The attorney for the Temple University employee who first accused Bill Cosby of sexual assault a decade ago - and whose case could still be prosecuted - lashed out Thursday against the former Montgomery County district attorney for saying there have been inconsistencies in the woman's allegations since he declined to charge the comedian in 2005.
In an open letter to Bruce L. Castor Jr., lawyer Dolores Troiani lambasted Castor's handling of the claims of her client, Andrea Constand, and criticized his more recent statement to reporters about Cosby.
She also questioned Castor's reaction to a Sunday article in The Inquirer reporting that Cosby could still be charged with a crime.
"We have watched you appear on various media outlets engaging in blatant revisionist history," Troiani wrote. "We demand that you retract your statement concerning Ms. Constand and issue the apology to her that is 10 years overdue."
The letter marked a rare public comment from Troiani related to Cosby since Constand settled a civil lawsuit against the comedian in 2006. Both Constand and her lawyer have been bound by a confidentiality agreement about the case.
Castor said Thursday that he will not apologize, calling the accusations "complete nonsense."
"I don't apologize for making decisions based upon the law and the evidence," he said in an interview. "Do I wish that there was evidence [in 2005] that would have supported the arrest of Cosby? Yeah."
In reaction to Sunday's article in The Inquirer, Castor wrote in a social-media post that Constand's statement to police differed from the allegations in her civil lawsuit.
"Troublesome for the good guys. Not good," Castor wrote on Twitter and Facebook.
Troiani fired back Thursday by sending The Inquirer her open letter, cosigned by her co-counsel Bebe Kivitz.
"It appears that it is your intention to create an issue regarding our client's credibility," the letter states.
Castor said Thursday he doesn't believe Constand lied, but inconsistencies between her statement to police and those she laid out later in her civil lawsuit could prove problematic should the investigation be revived.
"The fact that they are different creates a headache for the good guys, the prosecutors, because it creates a credibility problem in court," he said.
District Attorney Risa Vetri Ferman has neither confirmed nor denied whether her office is reconsidering Constand's case that Castor closed.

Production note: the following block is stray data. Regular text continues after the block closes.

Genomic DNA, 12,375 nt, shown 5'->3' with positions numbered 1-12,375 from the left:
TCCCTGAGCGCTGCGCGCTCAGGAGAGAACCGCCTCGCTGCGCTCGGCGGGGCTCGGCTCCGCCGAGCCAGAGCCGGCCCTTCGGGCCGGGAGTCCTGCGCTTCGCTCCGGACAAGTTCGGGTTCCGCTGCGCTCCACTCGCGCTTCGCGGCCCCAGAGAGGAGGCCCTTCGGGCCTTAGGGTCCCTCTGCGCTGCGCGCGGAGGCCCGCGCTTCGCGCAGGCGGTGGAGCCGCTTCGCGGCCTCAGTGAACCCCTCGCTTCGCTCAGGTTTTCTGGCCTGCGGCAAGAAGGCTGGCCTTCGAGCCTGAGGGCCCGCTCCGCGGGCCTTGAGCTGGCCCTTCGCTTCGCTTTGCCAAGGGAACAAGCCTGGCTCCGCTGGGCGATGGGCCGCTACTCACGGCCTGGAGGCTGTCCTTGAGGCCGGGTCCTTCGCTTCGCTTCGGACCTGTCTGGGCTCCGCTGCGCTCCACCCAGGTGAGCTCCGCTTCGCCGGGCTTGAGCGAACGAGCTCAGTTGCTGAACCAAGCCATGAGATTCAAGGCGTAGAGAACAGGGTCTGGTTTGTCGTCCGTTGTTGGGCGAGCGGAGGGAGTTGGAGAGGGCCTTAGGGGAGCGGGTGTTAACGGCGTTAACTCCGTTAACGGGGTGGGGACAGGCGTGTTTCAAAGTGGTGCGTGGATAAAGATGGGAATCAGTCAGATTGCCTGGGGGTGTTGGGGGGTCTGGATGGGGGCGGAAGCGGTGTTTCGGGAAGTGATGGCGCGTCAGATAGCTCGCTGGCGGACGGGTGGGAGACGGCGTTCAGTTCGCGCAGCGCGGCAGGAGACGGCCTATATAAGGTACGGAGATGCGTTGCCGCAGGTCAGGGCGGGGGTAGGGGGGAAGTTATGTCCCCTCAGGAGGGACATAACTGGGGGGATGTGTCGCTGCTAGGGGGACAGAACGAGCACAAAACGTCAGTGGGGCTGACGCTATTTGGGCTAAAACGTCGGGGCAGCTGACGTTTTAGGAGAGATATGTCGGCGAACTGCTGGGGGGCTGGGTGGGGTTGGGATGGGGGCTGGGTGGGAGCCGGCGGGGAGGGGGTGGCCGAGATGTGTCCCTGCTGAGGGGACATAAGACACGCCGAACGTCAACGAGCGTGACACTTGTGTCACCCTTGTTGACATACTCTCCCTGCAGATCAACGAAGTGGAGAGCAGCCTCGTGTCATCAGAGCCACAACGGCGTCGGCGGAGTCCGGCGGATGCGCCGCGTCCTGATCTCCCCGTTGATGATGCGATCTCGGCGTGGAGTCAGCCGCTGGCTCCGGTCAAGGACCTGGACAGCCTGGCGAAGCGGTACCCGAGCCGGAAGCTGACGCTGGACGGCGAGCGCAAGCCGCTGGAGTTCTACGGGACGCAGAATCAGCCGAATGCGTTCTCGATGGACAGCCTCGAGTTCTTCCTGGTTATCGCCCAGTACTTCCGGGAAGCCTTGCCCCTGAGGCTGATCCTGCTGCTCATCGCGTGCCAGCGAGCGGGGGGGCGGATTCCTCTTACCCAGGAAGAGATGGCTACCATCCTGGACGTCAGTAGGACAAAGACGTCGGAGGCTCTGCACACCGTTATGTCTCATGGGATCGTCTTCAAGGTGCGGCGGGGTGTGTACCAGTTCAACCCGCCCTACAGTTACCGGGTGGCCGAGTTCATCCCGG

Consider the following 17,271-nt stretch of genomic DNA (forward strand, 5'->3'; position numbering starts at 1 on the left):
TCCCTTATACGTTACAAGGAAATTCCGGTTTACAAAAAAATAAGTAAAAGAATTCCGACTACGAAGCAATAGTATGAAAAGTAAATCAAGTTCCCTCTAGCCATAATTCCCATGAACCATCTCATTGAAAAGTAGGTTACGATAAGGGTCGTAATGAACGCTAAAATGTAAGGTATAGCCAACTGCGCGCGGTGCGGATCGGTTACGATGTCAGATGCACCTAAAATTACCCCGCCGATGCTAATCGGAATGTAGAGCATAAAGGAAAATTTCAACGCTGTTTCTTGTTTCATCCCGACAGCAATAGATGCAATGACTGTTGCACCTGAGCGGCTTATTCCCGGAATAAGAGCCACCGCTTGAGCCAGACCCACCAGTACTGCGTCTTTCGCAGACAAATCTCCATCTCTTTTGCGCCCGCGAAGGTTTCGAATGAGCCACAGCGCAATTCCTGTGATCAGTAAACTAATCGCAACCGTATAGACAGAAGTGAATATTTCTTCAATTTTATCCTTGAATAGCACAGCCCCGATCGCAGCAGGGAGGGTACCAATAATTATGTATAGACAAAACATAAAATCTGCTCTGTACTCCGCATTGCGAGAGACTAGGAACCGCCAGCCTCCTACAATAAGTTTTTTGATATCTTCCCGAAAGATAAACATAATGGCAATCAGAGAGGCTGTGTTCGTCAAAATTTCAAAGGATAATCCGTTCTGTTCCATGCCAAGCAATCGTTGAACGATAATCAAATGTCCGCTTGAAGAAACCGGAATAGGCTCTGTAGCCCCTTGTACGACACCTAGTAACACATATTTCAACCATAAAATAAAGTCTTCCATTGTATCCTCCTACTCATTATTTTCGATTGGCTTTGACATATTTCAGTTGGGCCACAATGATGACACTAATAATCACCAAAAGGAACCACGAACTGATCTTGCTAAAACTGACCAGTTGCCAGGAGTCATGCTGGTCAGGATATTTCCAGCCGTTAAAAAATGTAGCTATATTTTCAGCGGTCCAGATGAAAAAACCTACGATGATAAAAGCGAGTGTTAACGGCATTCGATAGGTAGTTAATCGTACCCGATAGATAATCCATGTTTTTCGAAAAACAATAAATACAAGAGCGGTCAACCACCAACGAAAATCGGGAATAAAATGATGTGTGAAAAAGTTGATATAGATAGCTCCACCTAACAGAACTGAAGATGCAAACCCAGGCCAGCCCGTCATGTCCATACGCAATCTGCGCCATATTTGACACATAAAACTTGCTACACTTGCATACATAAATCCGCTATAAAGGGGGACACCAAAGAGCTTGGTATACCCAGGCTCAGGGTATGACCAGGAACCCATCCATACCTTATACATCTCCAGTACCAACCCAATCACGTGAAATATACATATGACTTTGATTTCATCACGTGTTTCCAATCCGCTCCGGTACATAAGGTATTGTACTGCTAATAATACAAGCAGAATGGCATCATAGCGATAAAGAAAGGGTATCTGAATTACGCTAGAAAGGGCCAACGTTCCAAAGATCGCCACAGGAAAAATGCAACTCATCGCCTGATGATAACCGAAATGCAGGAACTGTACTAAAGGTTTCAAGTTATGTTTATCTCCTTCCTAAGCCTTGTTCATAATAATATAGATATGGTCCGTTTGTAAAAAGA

However, in a statement last week, she said prosecutors have "a responsibility" to review decisions if new information could lead to a different conclusion.
Constand reported to police a decade ago that Cosby drugged and molested her in his Cheltenham mansion in 2004. Castor, who was district attorney at the time, declined to charge Cosby, citing a lack of evidence to back up Constand's allegations.
But legal experts have said her case may have grown stronger over the years since as more than 40 women have come forward to accuse Cosby of sexual misconduct and Cosby's own description of his relationship with Constand in a 2005 deposition has been recently released.
Troiani has declined to comment on the possibility of new criminal charges against Cosby.
The comedian's lawyers have repeatedly denied that he assaulted Constand or any other women and insisted that his interaction with Constand was consensual.
Troiani first expressed anger toward Castor in 2005 - a point she revisited in her letter Thursday.
The lawyer said she and Constand learned of Castor's decision to decline prosecution in 2005 from reporters, rather than from Castor, a move her letter called "a conscious decision to disregard the complainant."
Castor said he faxed his 2005 news release to Troiani before it went to the media.
In her letter Thursday, Troiani accused Castor of declining to charge Cosby due to his own political aspirations and changing his stance as public opinion shifted and allegations against Cosby began making headlines again in November.
In 2005, she said, he called the case weak; in recent months he has said he thought Cosby was guilty.
Castor, in turn, questioned whether politics factored into Troiani's decision to issue the letter.
He left the district attorney's office in 2008 and is now a county commissioner. Castor, a Republican, is running again for district attorney this fall against First Assistant District Attorney Kevin Steele, a Democrat.
"If I thought that there was a better than even chance of convicting Cosby I would not only have arrested him, I would have put the handcuffs on him myself and been the guy in court trying the case," Castor said Thursday.
But the decision of whether to charge Cosby now will be left to Ferman, who is running for county judge this fall. Both the statute of limitations on Constand's allegations and Ferman's term as district attorney expire in January.